Notice and Note

Holy Guacamole.  I love PD books, but there's a special place in my heart for PD books that are immediately applicable and easy to understand.  Ever feel like you're throwing comprehension strategies at kids, but they don't seem to make it into students reading practice?  Here's a book that helps us bridge the gap between teaching students strategies and knowing when to use them.

Teaching reading comprehension strategies that never seem to make it into your students' reading?  Notice and Note is a simple and practical bridge to helping our students recognize when to stop and think deeply.
This post contains affiliate links which means Amazon tosses me some change whenever someone makes a purchase through one of these links and allows me feed my book habit!


I love the story from Who's Doing the Work that one of the authors shared.  (You can read about that book here!)  She was starting to travel more, and her house looked like it.  She taught her sons how to load and run the dishwasher.  When she returned, it hadn't been done.  She realized she'd taught then how to do it but not when to do it.  This is often true for our comprehension strategy instruction.

The six strategies in Notice and Note: Strategies for Close Reading are for teaching students how authors signal important moments to readers.


Aha Moment

Take a look at this comparison of teaching points.  I have taught using conversation #1 about a million times.  (Sorry kids.)  I did a great job of explaining my thinking but never helped kids make the transition to recognize WHEN to have that thinking.  Introducing generalizable language to our conversations is a simple but powerful way to change the impact of our teaching.

Conversation #1

I'll stop here because I want to think about how Luke must feel, never being able to go outside again.  I had to stay indoors once, for several weeks, after some surgery, and that was difficult.  But I can't imagine never going out again.  That's just odd.  I don't know why he's going to have to stay indoors, so let's keep reading.

Conversation #2

I'll stop here because I know when authors show me a character acting in a way that contrasts with how I would expect someone to act, the author is showing me something important about that character.  Here, Luke says he will never be allowed outside again.  I can't imagine why he would say that; it certainly contrasts with the life I've lived.  When authors show us such a contrast or contradiction, then I want to pause and ask myself, "Why would the character act this way? As I think about this question, I wonder if it might be . . . ."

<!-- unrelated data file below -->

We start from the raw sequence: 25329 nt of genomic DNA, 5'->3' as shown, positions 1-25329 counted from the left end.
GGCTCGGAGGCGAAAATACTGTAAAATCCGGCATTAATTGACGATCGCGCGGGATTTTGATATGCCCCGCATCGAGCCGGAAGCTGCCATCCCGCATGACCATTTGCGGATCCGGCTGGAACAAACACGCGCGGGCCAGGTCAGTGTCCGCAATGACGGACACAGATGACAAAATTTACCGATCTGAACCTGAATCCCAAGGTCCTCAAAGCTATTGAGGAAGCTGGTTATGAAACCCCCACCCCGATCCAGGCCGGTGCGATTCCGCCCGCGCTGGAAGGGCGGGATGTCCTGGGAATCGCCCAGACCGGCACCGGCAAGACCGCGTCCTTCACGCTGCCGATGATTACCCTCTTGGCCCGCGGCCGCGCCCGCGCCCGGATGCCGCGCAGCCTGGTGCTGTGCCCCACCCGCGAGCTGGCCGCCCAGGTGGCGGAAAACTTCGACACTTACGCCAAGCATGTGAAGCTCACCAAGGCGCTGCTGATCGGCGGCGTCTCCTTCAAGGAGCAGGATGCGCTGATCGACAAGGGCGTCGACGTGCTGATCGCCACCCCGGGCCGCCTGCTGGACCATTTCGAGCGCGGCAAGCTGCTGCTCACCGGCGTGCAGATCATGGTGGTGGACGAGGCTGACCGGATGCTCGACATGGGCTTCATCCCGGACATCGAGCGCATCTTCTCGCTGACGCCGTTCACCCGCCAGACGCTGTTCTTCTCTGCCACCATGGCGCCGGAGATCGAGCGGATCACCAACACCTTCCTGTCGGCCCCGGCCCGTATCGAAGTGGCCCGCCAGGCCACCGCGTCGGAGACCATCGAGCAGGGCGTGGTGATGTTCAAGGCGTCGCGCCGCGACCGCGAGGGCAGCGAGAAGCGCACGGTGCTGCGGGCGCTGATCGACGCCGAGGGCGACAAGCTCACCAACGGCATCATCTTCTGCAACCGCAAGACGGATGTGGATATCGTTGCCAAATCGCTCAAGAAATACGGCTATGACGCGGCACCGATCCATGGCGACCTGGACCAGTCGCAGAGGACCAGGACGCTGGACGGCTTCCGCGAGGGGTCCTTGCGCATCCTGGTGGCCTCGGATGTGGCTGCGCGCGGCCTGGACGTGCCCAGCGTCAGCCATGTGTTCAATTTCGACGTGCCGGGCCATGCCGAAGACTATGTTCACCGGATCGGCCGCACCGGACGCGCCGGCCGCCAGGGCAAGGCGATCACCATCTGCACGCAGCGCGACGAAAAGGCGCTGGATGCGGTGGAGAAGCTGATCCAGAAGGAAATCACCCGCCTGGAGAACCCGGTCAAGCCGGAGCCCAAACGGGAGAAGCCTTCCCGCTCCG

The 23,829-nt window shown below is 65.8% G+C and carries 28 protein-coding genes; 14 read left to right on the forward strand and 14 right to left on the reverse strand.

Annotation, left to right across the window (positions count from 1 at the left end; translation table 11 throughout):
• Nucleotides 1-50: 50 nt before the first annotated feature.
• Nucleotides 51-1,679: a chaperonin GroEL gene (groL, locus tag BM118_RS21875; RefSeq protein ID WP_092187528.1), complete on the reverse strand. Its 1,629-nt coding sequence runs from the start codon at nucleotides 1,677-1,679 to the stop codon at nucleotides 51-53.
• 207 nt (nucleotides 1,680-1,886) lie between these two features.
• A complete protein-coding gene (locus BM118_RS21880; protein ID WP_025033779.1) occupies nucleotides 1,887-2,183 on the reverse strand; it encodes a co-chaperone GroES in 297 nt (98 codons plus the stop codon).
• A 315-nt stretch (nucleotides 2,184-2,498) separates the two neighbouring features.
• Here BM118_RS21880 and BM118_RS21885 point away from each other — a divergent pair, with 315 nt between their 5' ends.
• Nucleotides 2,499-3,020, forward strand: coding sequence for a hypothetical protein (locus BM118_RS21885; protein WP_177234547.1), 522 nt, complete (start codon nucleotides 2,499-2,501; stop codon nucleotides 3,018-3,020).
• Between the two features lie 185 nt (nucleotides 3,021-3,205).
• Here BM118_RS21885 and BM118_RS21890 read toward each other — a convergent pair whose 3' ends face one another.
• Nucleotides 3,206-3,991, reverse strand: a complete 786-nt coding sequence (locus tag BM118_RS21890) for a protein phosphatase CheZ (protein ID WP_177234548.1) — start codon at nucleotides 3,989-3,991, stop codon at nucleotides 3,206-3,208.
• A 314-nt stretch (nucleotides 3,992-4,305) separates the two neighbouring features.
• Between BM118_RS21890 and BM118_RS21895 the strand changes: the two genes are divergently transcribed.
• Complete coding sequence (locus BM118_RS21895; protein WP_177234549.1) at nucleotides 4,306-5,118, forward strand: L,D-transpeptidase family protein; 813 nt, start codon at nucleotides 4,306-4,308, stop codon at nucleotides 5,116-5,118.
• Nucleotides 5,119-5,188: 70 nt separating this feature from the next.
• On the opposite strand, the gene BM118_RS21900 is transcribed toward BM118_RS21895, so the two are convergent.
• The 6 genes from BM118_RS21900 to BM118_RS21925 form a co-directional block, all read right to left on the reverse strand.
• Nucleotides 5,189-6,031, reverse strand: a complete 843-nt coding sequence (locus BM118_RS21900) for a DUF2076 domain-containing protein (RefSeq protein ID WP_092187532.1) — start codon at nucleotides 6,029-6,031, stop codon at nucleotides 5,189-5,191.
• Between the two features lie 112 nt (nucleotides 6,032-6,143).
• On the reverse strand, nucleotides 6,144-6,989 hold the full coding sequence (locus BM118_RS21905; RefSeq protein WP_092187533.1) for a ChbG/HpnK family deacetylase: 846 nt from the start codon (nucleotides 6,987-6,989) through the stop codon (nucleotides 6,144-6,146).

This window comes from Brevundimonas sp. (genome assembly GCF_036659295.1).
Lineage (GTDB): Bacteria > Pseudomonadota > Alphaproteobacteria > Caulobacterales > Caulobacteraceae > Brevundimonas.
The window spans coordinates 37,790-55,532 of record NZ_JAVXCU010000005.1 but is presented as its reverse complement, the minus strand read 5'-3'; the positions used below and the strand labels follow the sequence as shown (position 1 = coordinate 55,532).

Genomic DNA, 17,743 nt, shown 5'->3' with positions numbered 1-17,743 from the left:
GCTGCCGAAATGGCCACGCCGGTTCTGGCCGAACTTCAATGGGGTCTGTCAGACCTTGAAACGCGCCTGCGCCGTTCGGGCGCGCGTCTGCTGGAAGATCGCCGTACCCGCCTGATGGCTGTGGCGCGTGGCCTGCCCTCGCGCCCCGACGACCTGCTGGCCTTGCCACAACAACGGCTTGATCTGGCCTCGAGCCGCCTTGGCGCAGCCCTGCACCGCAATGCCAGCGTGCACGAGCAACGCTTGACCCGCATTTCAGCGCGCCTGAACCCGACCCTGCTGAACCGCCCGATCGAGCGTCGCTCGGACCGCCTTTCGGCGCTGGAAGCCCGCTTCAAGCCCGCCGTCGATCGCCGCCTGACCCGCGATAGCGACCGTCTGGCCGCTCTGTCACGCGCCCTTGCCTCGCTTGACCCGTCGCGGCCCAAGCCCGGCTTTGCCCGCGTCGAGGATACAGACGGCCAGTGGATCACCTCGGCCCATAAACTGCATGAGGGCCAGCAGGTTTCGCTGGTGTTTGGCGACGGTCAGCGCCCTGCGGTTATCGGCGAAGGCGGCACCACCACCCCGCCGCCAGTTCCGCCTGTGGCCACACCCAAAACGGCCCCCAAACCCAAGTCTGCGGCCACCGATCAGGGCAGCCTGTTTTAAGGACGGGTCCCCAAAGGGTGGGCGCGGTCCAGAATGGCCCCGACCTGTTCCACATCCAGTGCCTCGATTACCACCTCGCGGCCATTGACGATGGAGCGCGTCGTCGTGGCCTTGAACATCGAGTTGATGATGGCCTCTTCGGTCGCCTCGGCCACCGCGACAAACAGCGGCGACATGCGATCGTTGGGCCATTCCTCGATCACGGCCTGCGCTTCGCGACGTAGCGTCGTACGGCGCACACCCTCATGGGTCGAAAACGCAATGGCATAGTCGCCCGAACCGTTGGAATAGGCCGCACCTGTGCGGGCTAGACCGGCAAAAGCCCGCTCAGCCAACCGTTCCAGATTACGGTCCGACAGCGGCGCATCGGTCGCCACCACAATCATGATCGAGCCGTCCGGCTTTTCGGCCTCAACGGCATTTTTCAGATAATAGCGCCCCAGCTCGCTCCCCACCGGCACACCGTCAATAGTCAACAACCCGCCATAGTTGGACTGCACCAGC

Conversations #1 gets students through that moment in the text.  Conversation #2 gets students through moments in any text.

Don't Miss

The lessons for the six notice and note strategies are some simple and practical while creating a huge shift in how we discuss comprehension with kids.  By changing from teaching what predicting, inferring, etc. are to how to recognize when authors signal something important, we can teach kids how to authentically read and question text.

Take a look at the correlation between signposts and literary elements they help the reader understand:

Contrast and Contradictions: character development, internal conflict, theme, relationship between setting and plot
Aha Moment: character development, internal conflict, plot
Tough Questions: internal conflict, theme, character development
Words of the Wiser: theme, internal conflict, relationship between character and plot
Again and Again: plot, setting, symbolism, theme, character development, conflict
Memory Moment: character development, plot, theme, relationship between character and plot

I Wish

Besides the fact that I wish I had read this book in 2013 when it actually came out?  Just being lazy here-I wish there was a list of multiple picture book titles that would be good for introducing these strategies for 3rd-5th grade students.  I can and will do this myself (with some help from Pinterest), but I'd love to hit the easy button on this one.

Good For . . .

Any 3rd-12th (for real) reading teacher.  Yep.  For real.  These are the foundations of fiction.  While text complexity grows, these basic principles do not.

Wise Words

I know I post about a lot of books and how much I love them.  Notice and Note is one that I truly recommend for EVERY 3rd and up reading teacher.  The simple generalizable language used serves as a bridge between showing students what our thinking sounds like as we predict, infer, etc. and when students would know to use that thinking.

Happy reading!

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